How Could War be Explained to Your Children?

Mar 26, 2003 03:16 PM EST

LOUISVILLE, Ky.— U.S. Air Force chaplain speaks frankly about the military chaplaincy on national television, March 19. Andrew Thornley of the McGuire Air Force Base appeared on the American Broadcasting Channel’s “Good Morning America” before host Charles Gibson and a panel of children who’s parents have been deployed. The show served to discuss how parents could tell their children about the war.

"It's a difficult time on military families in general, but the military chaplaincy is ready for this. We are reaching out to the families. We do a lot of counseling,” said Thornely.

Among the questions asked by the children was, “Why do we have to go to war?’ Thornley replied to 7 year old Cynthia Bensberg, "Cynthia, that's a great question, and I'd ask a question to you. Wouldn't it be great to live in a world where everybody got along, everybody was nice to each other, everybody told the truth and nobody wanted to hurt anybody else?

"That would be a great place to live, wouldn't it? Unfortunately, our world's not like that yet. We live in a place where there are bad people who do bad things, and nobody wants to go to war. But sometimes we have to do that."

When Emily Lucas asked how to make the time go by faster while her dad is serving in Iraq, Thornley encouraged her to pray. "If I were you," he said, "I would just try my best to go about life as normally as possible. Think about your dad. Pray for your dad. Realize he's over there doing this for you because he loves you, and he loves this country."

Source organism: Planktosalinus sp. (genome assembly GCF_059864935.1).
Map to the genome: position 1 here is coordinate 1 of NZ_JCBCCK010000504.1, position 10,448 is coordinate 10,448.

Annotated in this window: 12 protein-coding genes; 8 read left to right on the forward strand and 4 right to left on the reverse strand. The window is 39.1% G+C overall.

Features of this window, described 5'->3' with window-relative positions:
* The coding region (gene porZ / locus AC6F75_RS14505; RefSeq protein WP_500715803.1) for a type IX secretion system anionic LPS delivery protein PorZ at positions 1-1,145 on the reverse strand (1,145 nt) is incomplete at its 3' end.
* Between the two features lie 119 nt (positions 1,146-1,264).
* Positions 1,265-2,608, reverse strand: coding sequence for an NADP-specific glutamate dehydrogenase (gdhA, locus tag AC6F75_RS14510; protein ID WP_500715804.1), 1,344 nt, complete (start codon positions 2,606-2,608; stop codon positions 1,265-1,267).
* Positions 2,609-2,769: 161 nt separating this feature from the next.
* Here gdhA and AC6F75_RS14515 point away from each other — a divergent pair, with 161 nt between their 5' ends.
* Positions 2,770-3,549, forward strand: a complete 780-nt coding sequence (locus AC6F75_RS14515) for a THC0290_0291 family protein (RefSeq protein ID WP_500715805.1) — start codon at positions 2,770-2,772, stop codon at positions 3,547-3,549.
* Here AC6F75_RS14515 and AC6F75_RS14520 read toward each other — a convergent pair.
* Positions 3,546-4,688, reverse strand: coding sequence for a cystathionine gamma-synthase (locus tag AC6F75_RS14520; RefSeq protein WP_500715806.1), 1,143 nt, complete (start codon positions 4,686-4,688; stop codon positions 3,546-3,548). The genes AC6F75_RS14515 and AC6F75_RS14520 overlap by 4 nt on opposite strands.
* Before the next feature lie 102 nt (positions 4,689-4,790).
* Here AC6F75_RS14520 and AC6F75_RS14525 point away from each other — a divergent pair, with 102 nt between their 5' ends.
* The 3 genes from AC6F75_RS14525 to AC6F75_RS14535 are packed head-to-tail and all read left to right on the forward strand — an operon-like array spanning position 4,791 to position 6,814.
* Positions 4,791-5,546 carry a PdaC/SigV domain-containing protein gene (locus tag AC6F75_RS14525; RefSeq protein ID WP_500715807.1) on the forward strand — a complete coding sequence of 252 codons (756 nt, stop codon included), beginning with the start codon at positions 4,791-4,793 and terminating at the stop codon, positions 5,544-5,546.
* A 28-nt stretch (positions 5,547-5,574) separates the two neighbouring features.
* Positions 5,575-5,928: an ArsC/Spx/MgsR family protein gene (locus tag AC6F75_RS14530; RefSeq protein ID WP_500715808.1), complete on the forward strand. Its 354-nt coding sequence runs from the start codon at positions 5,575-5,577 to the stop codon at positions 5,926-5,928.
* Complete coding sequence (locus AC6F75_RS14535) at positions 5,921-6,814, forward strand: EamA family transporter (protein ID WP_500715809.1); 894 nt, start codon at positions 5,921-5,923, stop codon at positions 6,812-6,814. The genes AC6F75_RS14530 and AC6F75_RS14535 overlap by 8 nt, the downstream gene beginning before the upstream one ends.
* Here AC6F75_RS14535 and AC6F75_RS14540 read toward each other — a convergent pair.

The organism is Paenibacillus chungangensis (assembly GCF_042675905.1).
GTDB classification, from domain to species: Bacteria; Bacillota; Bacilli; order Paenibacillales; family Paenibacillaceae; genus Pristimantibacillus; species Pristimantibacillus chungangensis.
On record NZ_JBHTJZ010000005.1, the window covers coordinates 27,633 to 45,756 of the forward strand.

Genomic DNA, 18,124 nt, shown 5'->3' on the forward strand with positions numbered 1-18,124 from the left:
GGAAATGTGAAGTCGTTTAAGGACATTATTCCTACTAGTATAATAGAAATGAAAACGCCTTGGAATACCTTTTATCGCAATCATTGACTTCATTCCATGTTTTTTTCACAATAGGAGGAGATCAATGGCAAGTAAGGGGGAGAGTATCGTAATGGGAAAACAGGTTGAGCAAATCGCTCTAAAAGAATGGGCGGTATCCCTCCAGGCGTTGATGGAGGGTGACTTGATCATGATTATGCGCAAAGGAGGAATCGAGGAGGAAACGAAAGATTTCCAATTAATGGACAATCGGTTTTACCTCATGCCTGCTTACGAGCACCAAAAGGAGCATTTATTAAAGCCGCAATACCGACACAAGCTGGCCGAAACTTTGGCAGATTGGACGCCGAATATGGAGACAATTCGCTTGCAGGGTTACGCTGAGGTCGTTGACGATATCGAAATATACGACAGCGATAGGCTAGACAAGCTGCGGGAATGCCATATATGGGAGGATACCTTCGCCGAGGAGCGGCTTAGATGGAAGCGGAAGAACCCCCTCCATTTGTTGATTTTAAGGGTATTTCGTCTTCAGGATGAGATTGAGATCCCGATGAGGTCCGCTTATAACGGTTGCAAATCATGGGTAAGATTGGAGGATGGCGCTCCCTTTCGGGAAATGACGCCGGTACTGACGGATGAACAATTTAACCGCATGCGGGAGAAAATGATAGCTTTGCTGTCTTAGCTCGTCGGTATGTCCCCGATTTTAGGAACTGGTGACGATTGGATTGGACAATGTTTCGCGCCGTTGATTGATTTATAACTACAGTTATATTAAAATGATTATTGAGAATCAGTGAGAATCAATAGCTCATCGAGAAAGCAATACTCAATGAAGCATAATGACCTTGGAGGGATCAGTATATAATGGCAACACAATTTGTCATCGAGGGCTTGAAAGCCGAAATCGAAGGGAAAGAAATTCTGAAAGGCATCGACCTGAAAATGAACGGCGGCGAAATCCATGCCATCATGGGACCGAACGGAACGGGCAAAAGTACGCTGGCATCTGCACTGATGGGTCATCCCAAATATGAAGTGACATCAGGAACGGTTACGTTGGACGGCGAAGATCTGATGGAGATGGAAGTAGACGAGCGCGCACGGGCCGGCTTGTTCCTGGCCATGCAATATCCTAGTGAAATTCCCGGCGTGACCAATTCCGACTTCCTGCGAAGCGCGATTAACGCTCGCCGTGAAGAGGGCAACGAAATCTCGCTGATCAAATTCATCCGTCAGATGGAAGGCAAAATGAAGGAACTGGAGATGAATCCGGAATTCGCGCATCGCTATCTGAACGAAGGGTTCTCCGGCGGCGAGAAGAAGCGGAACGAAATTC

After the show, the Chaplain explained that ultimately, "My primary purpose for being a chaplain is to fulfill the Great Commission. This is, in my mind, one of the best-kept secrets about doing ministry in America -- that is, the mission field of the military.... Indeed the fields are ripe for harvest."

According to ABC, the war has brought a deeper appreciation for the ministry of military chaplains. Chaplains report many baptisms and confessions in the Kuwaiti desert amid the intensified conflict.

Stephanie Walker, a soldier serving in Iraq, told ABC that the war has made her think about her relationship with God more seriously than she has in years. "I get a little nervous out here and think, 'Maybe I should get things straight,'" Walker said.

Thornley, who served as a pastor for over a decade before his military chaplaincy says one of the most effective ways of ministering to military personnel like Walker has been through a small-group ministry called, "Ministry Reaching Everyone," which brings soldiers and their families together for Bible studies, discussions and prayer times. It brings a network of prayer support and Christian fellowship to the lives of transient military families, he said.

Ultimately, he says of military families, "They have very special families, they are willing to put on the uniform and to defend the country. And in regards to that, it's not easy. But everyone I've found wearing the military uniform, every family, has just been exceptional in their character. So they can be proud of that."

By Pauline J.